By: Maya Mann
To discover the history of the establishment of the African American Studies Department, research was conducted. In the first stages of research it was found that Trenton State College, the old name of The College of New Jersey, had established a Black Studies program around 1970 that was later developed into the current African American Studies Department. It was found that so-called ‘race riots’ happening at Trenton State, that eventually pressured the college into forming a program, were due to the college unwilling to accommodate the demands of Black and Latino students and sympathetic faculty and staff. Through the helping hands of Dr. Williams, Mr. Chambers, as well as Ms. Schiff, the attainment of primary sources and oral history was possible. Through these sources, the historical events that shaped the department are more evident, and the search for the true story was underway.
Dr. Piper Williams is an Associate professor of English and African American Studies. Starting in 2002, she had a lot of experience within the department and was able to clarify many of the crucial aspects about the establishment of Black Studies at Trenton State. When asked of her role during her time at the newly form African American Studies department and how she helped to advance it’s develop:
“I always advise the minors, so I thought it was really important. I thought, you know, on the campus no one advises minors, but since we didn’t have a major until 2016, and I started so much earlier than that, so I always advise the minors. I took care of assessments, I actually had to create the courses that I routinely teach…”
Dr. Williams went on to say that Dr. Gloria Dickinson, who was a member of the English department and a key founder of the African American Studies Department, was really interested in history, spirituality, and religion. In response to this, Dr. Williams created African American literature courses that were cross-listed between English and African American studies. She also helped create capstones for the English department and then eventually for the African studies major, which also helped the department’s establishment.
When asked about her thought on Black Studies as an interdisciplinary field and why is it so important for its inclusion at colleges:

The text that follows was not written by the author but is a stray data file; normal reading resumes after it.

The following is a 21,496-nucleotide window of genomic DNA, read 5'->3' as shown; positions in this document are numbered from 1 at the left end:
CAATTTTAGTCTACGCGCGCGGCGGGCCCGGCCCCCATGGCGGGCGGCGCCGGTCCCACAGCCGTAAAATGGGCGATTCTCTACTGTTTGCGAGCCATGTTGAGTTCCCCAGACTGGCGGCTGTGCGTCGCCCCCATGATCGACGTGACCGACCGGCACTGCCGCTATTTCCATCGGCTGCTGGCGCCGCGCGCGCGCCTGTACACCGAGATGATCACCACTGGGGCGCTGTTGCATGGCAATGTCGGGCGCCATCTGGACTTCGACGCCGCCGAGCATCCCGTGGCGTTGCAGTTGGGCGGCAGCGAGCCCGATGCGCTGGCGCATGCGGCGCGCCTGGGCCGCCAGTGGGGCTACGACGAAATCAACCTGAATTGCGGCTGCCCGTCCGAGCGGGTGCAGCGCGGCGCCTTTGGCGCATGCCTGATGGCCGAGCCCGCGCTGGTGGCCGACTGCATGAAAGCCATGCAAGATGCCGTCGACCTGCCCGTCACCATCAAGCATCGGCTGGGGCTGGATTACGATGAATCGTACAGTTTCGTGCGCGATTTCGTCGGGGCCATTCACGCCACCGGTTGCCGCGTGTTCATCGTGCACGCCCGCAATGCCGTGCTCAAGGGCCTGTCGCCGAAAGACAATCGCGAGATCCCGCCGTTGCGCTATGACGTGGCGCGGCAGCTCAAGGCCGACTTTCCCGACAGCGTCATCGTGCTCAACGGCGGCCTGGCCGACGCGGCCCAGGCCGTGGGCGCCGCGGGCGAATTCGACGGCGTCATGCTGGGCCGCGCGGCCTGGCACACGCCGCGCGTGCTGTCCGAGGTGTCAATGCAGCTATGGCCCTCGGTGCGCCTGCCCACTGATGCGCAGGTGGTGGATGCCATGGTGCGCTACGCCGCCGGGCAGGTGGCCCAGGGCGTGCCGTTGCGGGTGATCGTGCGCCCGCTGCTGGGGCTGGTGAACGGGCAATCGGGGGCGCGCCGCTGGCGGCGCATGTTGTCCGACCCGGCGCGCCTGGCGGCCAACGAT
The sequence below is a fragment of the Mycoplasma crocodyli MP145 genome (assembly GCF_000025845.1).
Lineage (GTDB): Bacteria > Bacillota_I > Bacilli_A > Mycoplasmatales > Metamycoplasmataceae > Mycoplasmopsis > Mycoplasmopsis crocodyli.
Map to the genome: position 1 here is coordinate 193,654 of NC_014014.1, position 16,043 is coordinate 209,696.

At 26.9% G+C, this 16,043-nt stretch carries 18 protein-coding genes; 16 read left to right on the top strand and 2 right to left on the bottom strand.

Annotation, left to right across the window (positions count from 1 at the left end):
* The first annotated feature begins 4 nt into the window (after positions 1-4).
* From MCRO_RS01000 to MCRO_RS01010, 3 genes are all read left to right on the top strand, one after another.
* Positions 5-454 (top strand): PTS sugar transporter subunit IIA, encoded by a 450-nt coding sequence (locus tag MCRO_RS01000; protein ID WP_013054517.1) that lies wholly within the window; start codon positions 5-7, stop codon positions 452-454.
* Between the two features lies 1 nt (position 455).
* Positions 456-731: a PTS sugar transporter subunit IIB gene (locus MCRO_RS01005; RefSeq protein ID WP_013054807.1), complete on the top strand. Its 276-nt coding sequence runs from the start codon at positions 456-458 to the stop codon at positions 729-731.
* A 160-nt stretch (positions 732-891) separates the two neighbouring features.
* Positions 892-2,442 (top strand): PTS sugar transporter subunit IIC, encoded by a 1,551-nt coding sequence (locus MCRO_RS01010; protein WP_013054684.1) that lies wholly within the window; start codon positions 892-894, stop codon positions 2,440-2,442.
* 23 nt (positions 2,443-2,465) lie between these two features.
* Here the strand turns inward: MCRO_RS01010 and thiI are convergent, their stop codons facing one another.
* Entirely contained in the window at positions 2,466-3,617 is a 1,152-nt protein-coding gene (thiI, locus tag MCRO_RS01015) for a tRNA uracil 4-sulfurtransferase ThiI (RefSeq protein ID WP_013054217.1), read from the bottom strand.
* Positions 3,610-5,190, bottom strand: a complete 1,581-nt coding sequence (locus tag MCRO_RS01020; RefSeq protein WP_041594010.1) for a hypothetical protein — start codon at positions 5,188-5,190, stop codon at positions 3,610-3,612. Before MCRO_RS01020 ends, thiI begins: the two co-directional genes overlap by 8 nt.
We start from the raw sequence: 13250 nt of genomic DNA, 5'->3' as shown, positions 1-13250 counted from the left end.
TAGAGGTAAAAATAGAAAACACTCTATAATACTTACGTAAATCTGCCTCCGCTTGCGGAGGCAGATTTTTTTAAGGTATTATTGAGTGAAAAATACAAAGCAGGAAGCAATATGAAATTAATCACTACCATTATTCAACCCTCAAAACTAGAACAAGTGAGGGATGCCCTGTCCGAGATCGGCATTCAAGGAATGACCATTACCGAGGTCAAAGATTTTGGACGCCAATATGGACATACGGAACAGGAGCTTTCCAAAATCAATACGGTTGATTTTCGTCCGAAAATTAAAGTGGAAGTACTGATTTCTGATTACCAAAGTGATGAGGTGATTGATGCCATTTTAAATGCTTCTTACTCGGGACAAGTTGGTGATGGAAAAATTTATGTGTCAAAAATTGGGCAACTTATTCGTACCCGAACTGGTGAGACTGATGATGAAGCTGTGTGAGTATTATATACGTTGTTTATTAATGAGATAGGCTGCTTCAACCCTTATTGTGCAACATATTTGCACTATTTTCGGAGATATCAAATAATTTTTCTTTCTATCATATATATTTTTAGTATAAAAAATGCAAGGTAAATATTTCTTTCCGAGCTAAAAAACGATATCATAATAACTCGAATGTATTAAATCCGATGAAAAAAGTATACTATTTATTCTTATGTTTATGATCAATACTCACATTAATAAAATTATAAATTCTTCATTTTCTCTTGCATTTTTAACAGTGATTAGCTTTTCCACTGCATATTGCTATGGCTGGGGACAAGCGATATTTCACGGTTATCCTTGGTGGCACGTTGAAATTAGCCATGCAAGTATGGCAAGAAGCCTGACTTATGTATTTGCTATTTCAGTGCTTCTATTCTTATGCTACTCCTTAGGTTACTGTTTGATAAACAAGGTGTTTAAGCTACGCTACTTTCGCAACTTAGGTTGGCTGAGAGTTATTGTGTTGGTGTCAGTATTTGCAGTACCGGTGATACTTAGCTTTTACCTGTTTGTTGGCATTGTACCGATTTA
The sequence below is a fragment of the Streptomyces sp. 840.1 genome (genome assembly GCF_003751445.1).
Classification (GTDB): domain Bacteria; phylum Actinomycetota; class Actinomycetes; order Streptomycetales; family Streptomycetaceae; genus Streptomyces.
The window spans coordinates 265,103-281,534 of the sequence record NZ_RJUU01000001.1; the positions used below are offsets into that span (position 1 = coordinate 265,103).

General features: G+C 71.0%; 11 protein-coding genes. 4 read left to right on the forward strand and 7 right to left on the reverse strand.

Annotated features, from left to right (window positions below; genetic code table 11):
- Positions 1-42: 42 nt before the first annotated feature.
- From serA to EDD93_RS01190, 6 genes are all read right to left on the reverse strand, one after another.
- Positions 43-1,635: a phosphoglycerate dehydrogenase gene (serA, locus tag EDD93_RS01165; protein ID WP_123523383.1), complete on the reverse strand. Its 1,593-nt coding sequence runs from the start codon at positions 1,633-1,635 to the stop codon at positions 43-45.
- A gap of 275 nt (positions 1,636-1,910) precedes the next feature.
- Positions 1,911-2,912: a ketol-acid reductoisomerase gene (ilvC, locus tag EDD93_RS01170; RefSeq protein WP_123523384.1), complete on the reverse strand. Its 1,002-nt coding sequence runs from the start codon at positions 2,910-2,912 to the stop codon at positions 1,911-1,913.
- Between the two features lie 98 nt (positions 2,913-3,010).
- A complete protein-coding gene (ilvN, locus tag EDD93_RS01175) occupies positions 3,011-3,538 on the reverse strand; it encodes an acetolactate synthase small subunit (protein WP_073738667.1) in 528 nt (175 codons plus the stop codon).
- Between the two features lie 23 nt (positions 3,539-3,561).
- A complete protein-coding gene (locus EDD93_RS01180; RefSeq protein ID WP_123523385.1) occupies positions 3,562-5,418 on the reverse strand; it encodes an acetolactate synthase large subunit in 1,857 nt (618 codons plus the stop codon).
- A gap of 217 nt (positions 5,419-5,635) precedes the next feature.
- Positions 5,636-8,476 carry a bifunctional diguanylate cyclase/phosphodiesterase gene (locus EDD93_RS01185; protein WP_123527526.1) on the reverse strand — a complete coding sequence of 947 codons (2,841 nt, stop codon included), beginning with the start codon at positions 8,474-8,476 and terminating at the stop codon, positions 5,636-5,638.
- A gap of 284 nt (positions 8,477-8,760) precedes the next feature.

“Well, colleges need Black Studies, because Black Studies are American studies and if you don’t understand the Black American experience, and you really only have half the history… Well, America had enslaved people from Africa before it was a nation. Since it’s been a nation, it has had many immigrants from Europe. And rest for all over the world, but white supremacy made it so that there was really a binary between people who are white and people who are not white…”
And when asked about the specific knowledge, she had about the events and history of the process of the establishment of the AAS department at TCNJ:
“You know the late 1960s, in the early 1970s, is the moment that the Black power movement as a political thing is happening, but also a moment when the Black arts are happening, so I just know that that time period is the country… moved past after King, you know, cause he’s murdered in the mid 60s. The riots, the radicalization, sort of Black activism. And I think that spreads across a lot of campuses. With all the ways that TCNJ has ignored us, challenged us, under resourced us, and is visibly regressive, it is kind of amazing that we got a department. You know 50 years ago I really, I really don’t even totally understand how that happened”
Dr. Williams then states how she believes the Students were probably more empowered because of what was going on with national Black activism. From this, the students started to demand recognition and the students and the faculty are all collaborated together.
“Well, I think, I think there are other things going on with like the President and other people, so I think there’s some drama at the College, but I really don’t know how it happened because it’s pretty amazing that they got the department so early” stated Dr. Williams, ending her response for this question.